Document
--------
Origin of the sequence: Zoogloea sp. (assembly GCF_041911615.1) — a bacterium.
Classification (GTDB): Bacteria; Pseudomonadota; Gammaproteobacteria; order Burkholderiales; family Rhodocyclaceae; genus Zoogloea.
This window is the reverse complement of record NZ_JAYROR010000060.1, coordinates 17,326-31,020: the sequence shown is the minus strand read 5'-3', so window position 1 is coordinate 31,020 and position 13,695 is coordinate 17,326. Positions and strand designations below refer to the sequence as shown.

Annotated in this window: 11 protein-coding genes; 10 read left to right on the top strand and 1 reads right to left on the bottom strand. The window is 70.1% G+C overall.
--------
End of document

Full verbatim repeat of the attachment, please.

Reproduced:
Origin of the sequence: Zoogloea sp. (assembly GCF_041911615.1) — a bacterium.
Classification (GTDB): Bacteria; Pseudomonadota; Gammaproteobacteria; order Burkholderiales; family Rhodocyclaceae; genus Zoogloea.
This window is the reverse complement of record NZ_JAYROR010000060.1, coordinates 17,326-31,020: the sequence shown is the minus strand read 5'-3', so window position 1 is coordinate 31,020 and position 13,695 is coordinate 17,326. Positions and strand designations below refer to the sequence as shown.

Annotated in this window: 11 protein-coding genes; 10 read left to right on the top strand and 1 reads right to left on the bottom strand. The window is 70.1% G+C overall.